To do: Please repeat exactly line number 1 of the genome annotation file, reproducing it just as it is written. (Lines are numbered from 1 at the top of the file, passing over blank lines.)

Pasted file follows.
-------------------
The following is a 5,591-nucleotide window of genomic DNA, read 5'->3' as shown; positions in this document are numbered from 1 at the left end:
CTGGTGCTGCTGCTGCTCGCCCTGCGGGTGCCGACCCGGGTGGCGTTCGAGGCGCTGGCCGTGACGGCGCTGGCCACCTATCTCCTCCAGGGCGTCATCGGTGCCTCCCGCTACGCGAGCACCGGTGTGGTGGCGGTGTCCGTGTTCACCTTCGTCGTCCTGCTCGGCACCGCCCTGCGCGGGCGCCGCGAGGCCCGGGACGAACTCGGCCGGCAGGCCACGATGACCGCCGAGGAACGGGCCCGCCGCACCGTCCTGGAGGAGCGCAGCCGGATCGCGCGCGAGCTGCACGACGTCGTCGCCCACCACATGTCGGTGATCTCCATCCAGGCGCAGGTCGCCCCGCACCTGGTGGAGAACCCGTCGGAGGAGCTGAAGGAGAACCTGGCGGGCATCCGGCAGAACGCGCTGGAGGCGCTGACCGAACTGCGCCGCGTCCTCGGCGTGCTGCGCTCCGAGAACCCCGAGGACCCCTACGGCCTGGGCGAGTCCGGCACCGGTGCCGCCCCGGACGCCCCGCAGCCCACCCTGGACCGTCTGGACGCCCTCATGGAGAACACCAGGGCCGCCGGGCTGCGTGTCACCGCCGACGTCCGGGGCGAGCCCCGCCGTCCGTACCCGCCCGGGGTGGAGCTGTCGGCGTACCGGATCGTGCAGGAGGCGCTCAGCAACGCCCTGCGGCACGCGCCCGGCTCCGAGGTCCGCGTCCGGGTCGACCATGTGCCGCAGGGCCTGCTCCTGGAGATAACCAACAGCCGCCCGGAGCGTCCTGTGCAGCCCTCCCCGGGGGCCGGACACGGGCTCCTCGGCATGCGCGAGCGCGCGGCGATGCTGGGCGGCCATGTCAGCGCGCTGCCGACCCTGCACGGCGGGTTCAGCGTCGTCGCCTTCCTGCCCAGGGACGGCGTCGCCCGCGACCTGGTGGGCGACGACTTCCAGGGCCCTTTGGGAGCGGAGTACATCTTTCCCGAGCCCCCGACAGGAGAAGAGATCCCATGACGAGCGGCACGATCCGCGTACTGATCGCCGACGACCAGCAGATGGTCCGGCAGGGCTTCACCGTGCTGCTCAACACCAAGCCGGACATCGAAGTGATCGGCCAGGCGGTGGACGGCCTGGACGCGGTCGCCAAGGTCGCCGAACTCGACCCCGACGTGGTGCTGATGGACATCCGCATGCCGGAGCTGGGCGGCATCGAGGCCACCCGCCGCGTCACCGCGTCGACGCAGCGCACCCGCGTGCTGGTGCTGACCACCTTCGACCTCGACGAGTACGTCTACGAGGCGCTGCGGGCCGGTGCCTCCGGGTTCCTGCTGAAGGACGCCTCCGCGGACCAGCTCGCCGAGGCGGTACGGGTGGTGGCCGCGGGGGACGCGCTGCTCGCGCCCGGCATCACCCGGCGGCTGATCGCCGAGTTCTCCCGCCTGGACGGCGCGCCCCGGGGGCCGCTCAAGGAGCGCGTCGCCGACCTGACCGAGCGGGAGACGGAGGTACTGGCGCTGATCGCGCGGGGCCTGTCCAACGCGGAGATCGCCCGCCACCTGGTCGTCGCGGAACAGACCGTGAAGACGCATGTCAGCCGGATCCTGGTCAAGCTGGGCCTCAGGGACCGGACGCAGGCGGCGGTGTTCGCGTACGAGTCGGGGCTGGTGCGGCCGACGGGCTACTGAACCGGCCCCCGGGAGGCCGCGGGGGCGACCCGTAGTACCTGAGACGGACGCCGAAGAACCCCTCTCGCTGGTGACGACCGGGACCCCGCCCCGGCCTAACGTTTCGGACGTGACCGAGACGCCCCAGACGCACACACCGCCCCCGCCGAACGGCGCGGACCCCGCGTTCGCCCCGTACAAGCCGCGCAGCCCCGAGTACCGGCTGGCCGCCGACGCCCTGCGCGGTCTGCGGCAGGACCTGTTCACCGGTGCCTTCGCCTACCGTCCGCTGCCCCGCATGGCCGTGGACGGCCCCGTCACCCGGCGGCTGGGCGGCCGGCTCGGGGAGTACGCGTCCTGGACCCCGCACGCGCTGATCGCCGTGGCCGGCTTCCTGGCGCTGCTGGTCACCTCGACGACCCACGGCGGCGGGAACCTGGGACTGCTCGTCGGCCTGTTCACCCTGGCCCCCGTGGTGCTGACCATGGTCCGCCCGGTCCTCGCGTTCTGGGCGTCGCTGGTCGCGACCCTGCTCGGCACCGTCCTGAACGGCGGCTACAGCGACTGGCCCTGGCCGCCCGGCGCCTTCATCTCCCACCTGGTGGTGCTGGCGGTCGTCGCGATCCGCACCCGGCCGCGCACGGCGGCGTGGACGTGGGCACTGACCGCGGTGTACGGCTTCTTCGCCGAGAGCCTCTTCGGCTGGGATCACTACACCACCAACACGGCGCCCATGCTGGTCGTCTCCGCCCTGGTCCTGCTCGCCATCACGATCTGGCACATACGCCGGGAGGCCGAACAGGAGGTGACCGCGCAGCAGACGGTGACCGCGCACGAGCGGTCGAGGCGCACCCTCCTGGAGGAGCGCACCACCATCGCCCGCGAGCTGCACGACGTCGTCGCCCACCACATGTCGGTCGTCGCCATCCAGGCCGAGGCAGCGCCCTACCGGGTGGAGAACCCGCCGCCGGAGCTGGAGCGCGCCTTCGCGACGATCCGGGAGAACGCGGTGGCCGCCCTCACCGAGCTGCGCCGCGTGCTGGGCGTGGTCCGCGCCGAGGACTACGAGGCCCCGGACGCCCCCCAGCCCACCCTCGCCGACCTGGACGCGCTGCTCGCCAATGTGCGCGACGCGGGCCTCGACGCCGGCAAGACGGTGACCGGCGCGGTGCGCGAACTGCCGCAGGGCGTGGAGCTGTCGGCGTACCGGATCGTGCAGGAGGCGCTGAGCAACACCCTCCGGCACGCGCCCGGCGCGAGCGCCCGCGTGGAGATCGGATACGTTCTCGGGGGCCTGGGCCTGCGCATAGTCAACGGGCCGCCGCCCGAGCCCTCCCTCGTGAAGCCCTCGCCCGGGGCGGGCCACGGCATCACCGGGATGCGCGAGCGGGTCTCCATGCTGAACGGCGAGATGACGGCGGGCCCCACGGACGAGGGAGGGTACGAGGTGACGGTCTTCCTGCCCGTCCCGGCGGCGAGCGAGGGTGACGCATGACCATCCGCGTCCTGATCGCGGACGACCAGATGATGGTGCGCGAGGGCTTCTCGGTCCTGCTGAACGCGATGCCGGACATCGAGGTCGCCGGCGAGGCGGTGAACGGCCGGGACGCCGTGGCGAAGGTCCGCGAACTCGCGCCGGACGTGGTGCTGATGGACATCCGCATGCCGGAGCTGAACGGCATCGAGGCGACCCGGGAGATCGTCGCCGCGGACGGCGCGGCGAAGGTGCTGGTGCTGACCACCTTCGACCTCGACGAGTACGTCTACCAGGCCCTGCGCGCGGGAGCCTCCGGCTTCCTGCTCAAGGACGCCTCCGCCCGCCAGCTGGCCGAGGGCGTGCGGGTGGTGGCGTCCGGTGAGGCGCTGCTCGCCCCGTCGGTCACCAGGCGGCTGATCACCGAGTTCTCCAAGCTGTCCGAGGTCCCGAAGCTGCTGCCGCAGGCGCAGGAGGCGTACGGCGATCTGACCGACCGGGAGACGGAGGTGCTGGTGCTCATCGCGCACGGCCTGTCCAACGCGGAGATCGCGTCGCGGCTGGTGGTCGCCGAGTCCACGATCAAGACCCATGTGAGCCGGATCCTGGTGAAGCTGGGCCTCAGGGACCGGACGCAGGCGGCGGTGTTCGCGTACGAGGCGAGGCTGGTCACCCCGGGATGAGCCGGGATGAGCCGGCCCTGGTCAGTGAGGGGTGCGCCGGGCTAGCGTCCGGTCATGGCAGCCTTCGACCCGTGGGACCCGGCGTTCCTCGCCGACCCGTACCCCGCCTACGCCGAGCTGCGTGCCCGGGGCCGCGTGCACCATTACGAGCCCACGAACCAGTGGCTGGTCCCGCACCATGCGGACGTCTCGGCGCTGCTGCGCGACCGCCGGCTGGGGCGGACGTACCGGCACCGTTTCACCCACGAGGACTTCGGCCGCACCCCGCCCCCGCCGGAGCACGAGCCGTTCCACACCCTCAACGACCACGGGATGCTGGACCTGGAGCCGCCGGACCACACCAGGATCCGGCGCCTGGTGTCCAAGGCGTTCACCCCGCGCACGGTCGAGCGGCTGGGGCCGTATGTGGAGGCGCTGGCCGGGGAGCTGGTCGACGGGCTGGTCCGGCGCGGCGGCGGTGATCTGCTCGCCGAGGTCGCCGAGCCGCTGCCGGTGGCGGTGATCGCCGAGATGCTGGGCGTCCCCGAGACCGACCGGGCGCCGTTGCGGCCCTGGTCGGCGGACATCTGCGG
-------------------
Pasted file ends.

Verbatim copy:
The following is a 5,591-nucleotide window of genomic DNA, read 5'->3' as shown; positions in this document are numbered from 1 at the left end: